It's an obstacle now, an inconvenient thing. Roots up, where they shouldn't be, drying out in a block of dirt. Trunk cut into chunks. Six days ago, it was an upright tree. Now it's a lying-down stump.
It isn't only our tree that is lying down. Around a hundred trees in East Arlington got uprooted or struck down in the space of five minutes. Dozens in our neighborhood. The reason was a microburst. It doesn't sound like much--a small sneeze, maybe. But it's a scary phenomenon. A storm cell, humidor for agitated air, gets an updraft of evaporated rain, hurls down a ton of wind with frightening force, and it hits the ground like insane commandos, spreading out and securing the perimeter with unfortunate collateral damage. Just air doing what air does under certain conditions.
The rain started pelting down while I was getting in my car in the Stop and Shop parking lot. By the time I made my way out into Massachusetts Avenue, it had turned into something else—white, oceanic, sociopathic. I drove through it slowly, wipers on Bejesus speed. But the tyranny was brief. When Carol called I was past the firehouse and the wipers were down to Holy Moley. You're going to find a surprise when you get home, she said.
Around a hundred trees. One of them lay across Mass. Ave just past where I made my turn onto Adams. But that tree was a nameless tree. This was our tree. It had fallen at a house-sparing angle, heroically. Its entire bolus of roots entangled in a sidewalk-shaped slab of dirt, as if it had fallen over, trying to escape.
There's trees--generally---and there's trees you're acquainted with, like the neighbor's stately pear trees that lean into our yard; they're likable enough. But certain trees matter for mysterious reasons. The maple tree mattered from both outside and inside the house. Coming home, it was the home guard, the giant who wouldn't leave. Mostly you took it for granted, but you eventually had to reckon with it: step in its leaves, see the moon through it, peer up at a chiding squirrel in it, and worry about it sometimes, when some unhealthy tree in the neighborhood got marked with a white X, then vanished. That's when the maple became our tree, even though I knew it was the town's tree: its crown reverse-mohawked to let the cables go through, its roots gnarled deep in the earth on the other side of the sidewalk. But whose tree was it, really, if not ours?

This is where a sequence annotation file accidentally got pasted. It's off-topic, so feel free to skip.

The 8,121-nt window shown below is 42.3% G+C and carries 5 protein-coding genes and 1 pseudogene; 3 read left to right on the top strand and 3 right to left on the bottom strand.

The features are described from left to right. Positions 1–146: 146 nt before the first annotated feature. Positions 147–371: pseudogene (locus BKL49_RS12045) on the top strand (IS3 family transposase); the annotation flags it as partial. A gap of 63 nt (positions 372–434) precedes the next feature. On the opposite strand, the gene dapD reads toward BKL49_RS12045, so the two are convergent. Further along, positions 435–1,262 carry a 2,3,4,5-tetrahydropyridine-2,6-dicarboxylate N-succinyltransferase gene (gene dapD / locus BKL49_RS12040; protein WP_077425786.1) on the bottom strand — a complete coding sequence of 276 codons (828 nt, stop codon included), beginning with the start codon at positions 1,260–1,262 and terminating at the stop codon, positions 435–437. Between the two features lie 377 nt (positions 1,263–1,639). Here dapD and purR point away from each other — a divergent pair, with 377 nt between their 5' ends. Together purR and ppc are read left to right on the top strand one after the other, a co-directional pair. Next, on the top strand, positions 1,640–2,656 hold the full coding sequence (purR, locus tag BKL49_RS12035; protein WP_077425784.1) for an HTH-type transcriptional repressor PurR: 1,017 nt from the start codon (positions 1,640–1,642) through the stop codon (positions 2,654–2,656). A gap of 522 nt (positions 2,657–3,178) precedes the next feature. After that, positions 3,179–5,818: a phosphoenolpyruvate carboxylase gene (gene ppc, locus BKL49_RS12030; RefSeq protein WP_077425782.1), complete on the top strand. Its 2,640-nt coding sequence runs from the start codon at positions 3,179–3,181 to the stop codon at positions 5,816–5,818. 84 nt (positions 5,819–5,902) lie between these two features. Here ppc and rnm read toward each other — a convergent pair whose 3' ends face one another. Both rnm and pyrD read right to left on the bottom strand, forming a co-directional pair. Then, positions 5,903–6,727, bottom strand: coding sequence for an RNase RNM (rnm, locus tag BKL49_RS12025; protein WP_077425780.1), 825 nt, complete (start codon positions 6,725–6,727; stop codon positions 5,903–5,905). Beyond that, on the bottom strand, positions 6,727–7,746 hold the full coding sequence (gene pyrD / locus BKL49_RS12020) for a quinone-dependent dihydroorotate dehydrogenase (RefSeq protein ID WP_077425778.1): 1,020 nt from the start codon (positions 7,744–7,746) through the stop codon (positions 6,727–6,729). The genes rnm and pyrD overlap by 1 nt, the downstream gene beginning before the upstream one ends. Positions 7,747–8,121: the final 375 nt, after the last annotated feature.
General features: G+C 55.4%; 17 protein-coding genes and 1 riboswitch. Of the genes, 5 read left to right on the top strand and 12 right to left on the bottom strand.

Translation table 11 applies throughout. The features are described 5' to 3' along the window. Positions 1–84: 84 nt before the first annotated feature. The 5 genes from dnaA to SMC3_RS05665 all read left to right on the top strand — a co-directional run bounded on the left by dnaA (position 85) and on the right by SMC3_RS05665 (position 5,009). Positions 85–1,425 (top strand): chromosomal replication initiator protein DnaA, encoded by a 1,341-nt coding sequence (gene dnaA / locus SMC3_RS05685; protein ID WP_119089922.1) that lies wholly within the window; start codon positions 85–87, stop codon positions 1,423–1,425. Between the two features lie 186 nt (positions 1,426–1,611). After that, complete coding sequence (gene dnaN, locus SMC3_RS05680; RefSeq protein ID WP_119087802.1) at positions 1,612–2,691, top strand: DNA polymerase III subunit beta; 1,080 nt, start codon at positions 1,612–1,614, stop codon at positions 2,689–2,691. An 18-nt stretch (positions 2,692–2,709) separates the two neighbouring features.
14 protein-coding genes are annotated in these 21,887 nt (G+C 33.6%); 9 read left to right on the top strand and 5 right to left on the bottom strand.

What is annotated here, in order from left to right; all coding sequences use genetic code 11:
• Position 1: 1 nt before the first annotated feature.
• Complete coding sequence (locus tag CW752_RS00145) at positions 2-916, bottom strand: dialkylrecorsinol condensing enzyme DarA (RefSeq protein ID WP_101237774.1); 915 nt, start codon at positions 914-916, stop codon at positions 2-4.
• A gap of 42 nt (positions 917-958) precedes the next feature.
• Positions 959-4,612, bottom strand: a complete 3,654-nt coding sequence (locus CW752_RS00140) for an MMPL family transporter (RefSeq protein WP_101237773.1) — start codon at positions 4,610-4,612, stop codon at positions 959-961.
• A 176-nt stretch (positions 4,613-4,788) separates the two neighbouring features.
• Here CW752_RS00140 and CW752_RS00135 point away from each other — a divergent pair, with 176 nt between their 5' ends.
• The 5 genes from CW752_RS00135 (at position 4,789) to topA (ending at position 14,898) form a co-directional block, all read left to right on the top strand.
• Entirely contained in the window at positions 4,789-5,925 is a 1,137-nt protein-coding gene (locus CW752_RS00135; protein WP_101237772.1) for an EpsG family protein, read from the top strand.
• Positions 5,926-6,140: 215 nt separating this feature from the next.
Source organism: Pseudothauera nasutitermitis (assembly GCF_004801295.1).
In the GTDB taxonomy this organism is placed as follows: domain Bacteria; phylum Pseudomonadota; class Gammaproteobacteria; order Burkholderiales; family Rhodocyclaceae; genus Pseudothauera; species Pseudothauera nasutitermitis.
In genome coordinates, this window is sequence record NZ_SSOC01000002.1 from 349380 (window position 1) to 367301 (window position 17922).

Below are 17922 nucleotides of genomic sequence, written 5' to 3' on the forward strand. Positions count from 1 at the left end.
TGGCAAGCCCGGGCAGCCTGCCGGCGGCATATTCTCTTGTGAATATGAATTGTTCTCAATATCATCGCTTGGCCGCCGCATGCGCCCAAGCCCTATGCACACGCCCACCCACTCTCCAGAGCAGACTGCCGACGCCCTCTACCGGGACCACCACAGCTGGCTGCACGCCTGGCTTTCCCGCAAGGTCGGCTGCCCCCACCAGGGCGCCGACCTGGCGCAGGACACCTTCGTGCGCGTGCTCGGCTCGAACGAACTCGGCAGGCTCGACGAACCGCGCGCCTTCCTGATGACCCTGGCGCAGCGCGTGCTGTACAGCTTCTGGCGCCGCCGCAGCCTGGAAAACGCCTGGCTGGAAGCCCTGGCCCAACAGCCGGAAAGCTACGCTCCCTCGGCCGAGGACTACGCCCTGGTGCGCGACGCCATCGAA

From inside the house, the maple tree mattered even more to me. It's good to have a tree outside your window, especially in the room where you write, especially when you write about nature. Often when I was stuck for something to write about, I wrote about the tree. Just a description, maybe the screen of green and the play of leaf shadows and sunlight on summer afternoons. Or in November, when there were only a few tough clingers left, and then none, just bare branches. Cold branches. Wet branches. Snow-lined branches. And then, eventually, a stippling of buds, lime-green florets, new leaves, propeller seeds. All this viewed through a year of glances out the window. Small certainties: leaves, branches, wind, the occasional bird and squirrel. A cheap sufficiency of Nature for the housebound. What do you have for me today, tree?
Well, I don't want to get all Joyce Kilmer here. Improbability occasionally wins a hand over certainty, we know that. The tree--what was left of it--is gone now. The DPW guys came and took the inconvenient stump away, wood-chipped it, whatever. I saved a root, a twig, a small wedge of wood. But the parts don't really stand for the whole, any more than one tree can stand for Nature.
Anyway, I counted the tree's rings before they took it away: around thirty. So if we plant another maple, say this fall, in thirty years I'll be 94, probably even talking to trees: "I ever tell you about your...um...what's the damn thing... predecesssor, that's it. Maple tree. Looked a lot like you!... which reminds me. I ever tell you about the Microburst of Twenty Twelve?"